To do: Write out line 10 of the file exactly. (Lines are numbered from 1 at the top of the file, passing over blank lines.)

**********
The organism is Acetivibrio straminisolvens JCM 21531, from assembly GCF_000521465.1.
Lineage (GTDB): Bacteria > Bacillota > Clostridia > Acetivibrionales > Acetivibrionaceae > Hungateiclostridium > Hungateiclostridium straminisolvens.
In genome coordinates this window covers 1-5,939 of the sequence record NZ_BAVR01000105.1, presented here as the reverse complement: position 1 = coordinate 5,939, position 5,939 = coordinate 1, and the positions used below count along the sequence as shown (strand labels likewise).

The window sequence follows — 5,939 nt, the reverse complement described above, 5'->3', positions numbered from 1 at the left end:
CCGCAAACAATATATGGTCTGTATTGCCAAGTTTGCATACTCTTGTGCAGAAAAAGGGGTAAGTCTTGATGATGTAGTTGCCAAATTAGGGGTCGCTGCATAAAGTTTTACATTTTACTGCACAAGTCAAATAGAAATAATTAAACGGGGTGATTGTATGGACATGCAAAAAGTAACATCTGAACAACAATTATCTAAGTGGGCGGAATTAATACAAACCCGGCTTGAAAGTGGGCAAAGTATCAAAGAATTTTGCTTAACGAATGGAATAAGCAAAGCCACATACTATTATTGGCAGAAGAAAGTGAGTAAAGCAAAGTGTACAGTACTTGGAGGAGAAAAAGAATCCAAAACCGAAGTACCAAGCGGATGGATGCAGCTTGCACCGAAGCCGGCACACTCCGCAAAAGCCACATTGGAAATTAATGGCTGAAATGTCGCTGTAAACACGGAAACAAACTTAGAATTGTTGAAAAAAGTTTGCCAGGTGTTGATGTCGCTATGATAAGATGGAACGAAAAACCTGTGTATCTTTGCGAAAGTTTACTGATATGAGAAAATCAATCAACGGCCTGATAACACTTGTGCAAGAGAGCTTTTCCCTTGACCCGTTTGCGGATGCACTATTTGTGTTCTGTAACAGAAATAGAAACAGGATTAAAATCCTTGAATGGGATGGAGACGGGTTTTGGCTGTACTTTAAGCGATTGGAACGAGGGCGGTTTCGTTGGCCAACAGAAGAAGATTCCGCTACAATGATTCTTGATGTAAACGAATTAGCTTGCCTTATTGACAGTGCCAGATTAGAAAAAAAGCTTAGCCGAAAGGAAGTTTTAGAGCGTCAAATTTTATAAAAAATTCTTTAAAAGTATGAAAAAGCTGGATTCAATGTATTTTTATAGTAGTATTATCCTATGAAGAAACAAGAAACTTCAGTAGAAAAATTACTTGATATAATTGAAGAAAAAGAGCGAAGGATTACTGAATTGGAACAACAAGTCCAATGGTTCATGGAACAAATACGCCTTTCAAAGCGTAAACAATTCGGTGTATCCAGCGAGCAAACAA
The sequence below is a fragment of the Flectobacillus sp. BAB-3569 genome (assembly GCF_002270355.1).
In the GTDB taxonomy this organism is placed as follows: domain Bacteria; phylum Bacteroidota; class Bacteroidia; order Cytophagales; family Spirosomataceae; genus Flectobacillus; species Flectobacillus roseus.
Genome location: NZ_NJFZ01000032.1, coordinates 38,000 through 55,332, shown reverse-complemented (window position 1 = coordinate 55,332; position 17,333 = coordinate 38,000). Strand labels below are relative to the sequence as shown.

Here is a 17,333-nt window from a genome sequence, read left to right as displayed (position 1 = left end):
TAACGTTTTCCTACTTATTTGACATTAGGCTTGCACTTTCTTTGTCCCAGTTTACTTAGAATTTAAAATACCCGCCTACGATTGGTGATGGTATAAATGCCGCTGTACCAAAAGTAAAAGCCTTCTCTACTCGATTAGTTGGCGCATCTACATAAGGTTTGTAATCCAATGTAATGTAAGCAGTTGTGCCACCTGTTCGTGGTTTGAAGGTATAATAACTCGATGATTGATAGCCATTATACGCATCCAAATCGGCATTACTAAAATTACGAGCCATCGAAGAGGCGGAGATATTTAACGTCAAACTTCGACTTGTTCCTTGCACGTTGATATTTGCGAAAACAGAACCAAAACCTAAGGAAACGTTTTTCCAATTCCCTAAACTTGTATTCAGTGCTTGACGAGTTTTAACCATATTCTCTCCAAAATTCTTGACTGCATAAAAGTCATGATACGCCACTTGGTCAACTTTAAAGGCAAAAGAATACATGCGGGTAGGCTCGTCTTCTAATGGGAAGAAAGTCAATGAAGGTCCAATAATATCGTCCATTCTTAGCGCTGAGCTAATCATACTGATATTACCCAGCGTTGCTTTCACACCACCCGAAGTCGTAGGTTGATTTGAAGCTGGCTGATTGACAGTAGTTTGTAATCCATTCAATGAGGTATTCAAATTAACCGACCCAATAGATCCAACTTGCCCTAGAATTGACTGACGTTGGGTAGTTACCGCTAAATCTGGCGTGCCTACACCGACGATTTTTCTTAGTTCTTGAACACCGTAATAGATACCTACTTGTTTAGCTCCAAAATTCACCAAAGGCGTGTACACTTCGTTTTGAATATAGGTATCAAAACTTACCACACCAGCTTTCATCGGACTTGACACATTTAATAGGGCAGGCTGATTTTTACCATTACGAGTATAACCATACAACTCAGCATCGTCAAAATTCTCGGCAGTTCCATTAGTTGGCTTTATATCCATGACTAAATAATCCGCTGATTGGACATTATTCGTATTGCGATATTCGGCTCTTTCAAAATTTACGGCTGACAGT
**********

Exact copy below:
TAACGTTTTCCTACTTATTTGACATTAGGCTTGCACTTTCTTTGTCCCAGTTTACTTAGAATTTAAAATACCCGCCTACGATTGGTGATGGTATAAATGCCGCTGTACCAAAAGTAAAAGCCTTCTCTACTCGATTAGTTGGCGCATCTACATAAGGTTTGTAATCCAATGTAATGTAAGCAGTTGTGCCACCTGTTCGTGGTTTGAAGGTATAATAACTCGATGATTGATAGCCATTATACGCATCCAAATCGGCATTACTAAAATTACGAGCCATCGAAGAGGCGGAGATATTTAACGTCAAACTTCGACTTGTTCCTTGCACGTTGATATTTGCGAAAACAGAACCAAAACCTAAGGAAACGTTTTTCCAATTCCCTAAACTTGTATTCAGTGCTTGACGAGTTTTAACCATATTCTCTCCAAAATTCTTGACTGCATAAAAGTCATGATACGCCACTTGGTCAACTTTAAAGGCAAAAGAATACATGCGGGTAGGCTCGTCTTCTAATGGGAAGAAAGTCAATGAAGGTCCAATAATATCGTCCATTCTTAGCGCTGAGCTAATCATACTGATATTACCCAGCGTTGCTTTCACACCACCCGAAGTCGTAGGTTGATTTGAAGCTGGCTGATTGACAGTAGTTTGTAATCCATTCAATGAGGTATTCAAATTAACCGACCCAATAGATCCAACTTGCCCTAGAATTGACTGACGTTGGGTAGTTACCGCTAAATCTGGCGTGCCTACACCGACGATTTTTCTTAGTTCTTGAACACCGTAATAGATACCTACTTGTTTAGCTCCAAAATTCACCAAAGGCGTGTACACTTCGTTTTGAATATAGGTATCAAAACTTACCACACCAGCTTTCATCGGACTTGACACATTTAATAGGGCAGGCTGATTTTTACCATTACGAGTATAACCATACAACTCAGCATCGTCAAAATTCTCGGCAGTTCCATTAGTTGGCTTTATATCCATGACTAAATAATCCGCTGATTGGACATTATTCGTATTGCGATATTCGGCTCTTTCAAAATTTACGGCTGACAGT